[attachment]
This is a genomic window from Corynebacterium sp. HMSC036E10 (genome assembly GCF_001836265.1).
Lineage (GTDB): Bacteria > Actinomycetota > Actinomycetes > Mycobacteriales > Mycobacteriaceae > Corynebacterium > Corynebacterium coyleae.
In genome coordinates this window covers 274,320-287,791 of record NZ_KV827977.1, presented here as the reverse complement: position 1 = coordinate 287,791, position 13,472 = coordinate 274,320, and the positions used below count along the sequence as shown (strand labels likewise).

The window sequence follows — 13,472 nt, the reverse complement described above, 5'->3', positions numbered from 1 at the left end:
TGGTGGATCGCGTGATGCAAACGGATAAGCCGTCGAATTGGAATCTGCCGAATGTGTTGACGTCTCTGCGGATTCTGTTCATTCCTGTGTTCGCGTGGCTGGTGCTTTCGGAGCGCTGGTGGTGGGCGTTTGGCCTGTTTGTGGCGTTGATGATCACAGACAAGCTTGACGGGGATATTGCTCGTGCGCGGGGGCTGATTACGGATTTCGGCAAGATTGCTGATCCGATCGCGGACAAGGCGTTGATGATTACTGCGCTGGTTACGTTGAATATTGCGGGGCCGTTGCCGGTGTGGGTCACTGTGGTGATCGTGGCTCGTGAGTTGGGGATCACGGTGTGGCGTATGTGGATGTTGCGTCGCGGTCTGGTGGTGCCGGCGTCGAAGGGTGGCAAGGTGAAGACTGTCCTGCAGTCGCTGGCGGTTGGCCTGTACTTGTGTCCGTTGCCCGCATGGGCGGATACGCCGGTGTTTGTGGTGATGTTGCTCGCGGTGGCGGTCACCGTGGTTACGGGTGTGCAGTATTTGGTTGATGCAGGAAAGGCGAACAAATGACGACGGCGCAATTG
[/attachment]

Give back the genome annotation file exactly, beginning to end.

This is a genomic window from Corynebacterium sp. HMSC036E10 (genome assembly GCF_001836265.1).
Lineage (GTDB): Bacteria > Actinomycetota > Actinomycetes > Mycobacteriales > Mycobacteriaceae > Corynebacterium > Corynebacterium coyleae.
In genome coordinates this window covers 274,320-287,791 of record NZ_KV827977.1, presented here as the reverse complement: position 1 = coordinate 287,791, position 13,472 = coordinate 274,320, and the positions used below count along the sequence as shown (strand labels likewise).

The window sequence follows — 13,472 nt, the reverse complement described above, 5'->3', positions numbered from 1 at the left end:
TGGTGGATCGCGTGATGCAAACGGATAAGCCGTCGAATTGGAATCTGCCGAATGTGTTGACGTCTCTGCGGATTCTGTTCATTCCTGTGTTCGCGTGGCTGGTGCTTTCGGAGCGCTGGTGGTGGGCGTTTGGCCTGTTTGTGGCGTTGATGATCACAGACAAGCTTGACGGGGATATTGCTCGTGCGCGGGGGCTGATTACGGATTTCGGCAAGATTGCTGATCCGATCGCGGACAAGGCGTTGATGATTACTGCGCTGGTTACGTTGAATATTGCGGGGCCGTTGCCGGTGTGGGTCACTGTGGTGATCGTGGCTCGTGAGTTGGGGATCACGGTGTGGCGTATGTGGATGTTGCGTCGCGGTCTGGTGGTGCCGGCGTCGAAGGGTGGCAAGGTGAAGACTGTCCTGCAGTCGCTGGCGGTTGGCCTGTACTTGTGTCCGTTGCCCGCATGGGCGGATACGCCGGTGTTTGTGGTGATGTTGCTCGCGGTGGCGGTCACCGTGGTTACGGGTGTGCAGTATTTGGTTGATGCAGGAAAGGCGAACAAATGACGACGGCGCAATTG